Council is a bicultural organisation which is committed to its partnership with the mana whenua of Te Arawa.  It signed a partnership agreement with Te Tatau o Te Arawa in December 2015 and enable Council to meet its commitment to:
 
  • Effectively partner with Te Arawa
  • Strengthen Te Arawa participation in council decision-making
  • Identify strategic opportunities to work closely together for the benefit of the Rotorua district and build iwi capacity and capability to partner with local government
The partnership will also help Council to meet its legal and statutory obligations with regards to working closely with Māori and local iwi.
 
Why is Te Tatau o Te Arawa and Te Arawa Lakes Trust involved in the recruitment process?
 
Council has made the decision to enlist the expertise of Te Arawa in finding the best candidate to guide the organisation in how it effectively engages with the tribal confederation which in turn will help it to better serve the Rotorua community including all Māori descendants.  Mindful that Council works on some very complex matters, the role of Te Ahurei requires the organisation to find an ideal candidate, who would be able to guide and lead the Council in advancing and nurturing its relationship with Te Arawa.  As a result, Council has sought the help of Te Tatau o Te Arawa and Te Arawa Lakes Trust to recruit the ideal candidate.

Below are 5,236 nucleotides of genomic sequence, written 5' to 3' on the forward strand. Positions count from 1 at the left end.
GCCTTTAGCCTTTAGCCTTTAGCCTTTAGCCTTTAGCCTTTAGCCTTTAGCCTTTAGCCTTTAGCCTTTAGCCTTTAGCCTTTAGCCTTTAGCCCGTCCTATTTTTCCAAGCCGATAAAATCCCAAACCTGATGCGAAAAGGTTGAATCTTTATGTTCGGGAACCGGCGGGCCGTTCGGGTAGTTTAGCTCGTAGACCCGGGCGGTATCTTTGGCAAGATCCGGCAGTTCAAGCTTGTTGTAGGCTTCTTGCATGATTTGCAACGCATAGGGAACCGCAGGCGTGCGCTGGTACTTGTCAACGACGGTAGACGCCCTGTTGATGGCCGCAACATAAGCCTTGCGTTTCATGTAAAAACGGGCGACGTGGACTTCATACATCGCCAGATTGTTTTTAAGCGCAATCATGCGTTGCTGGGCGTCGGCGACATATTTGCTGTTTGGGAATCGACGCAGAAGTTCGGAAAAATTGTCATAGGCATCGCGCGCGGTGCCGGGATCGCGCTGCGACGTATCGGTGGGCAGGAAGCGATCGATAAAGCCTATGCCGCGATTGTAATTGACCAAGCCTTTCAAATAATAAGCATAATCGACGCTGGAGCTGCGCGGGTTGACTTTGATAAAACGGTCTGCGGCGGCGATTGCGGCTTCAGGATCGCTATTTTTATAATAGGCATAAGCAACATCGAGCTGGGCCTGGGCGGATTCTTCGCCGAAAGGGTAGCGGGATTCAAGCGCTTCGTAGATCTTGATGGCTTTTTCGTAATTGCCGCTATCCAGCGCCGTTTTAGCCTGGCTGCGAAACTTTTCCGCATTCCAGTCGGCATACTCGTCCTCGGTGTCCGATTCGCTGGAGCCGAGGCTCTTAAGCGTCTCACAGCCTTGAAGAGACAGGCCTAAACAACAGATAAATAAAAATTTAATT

Kaitiaki Ahurea Māori role
 
Is Monty Morrison leaving Council?
 
Monty Morrison is transitioning out of his current position as Kaitiaki Ahurea Māori and has moved into a part-time kaumātua role for Council alongside his iwi leadership roles with Ngāti Whakaue and Te Arawa.
 
He began this transition in November last year.
 
Mr Morrison will remain with Council for a time to help the new Te Ahurei appointee to settle in. Council expects that Monty Morrison’s invaluable guidance and leadership will continue in some context in future.  What that looks like is unclear at this stage.
 
When will Monty Morrison be expected to finish his term with Council?
 
Appointing someone to the position of Te Ahurei is the primary focus at this stage.  Monty Morrison will remain with Council to help the successful candidate, when selected, to settle into the organisation.  Council expects that Mr Morrison’s guidance and leadership will continue in some context in the future.  Although it is unclear what that looks like at this stage.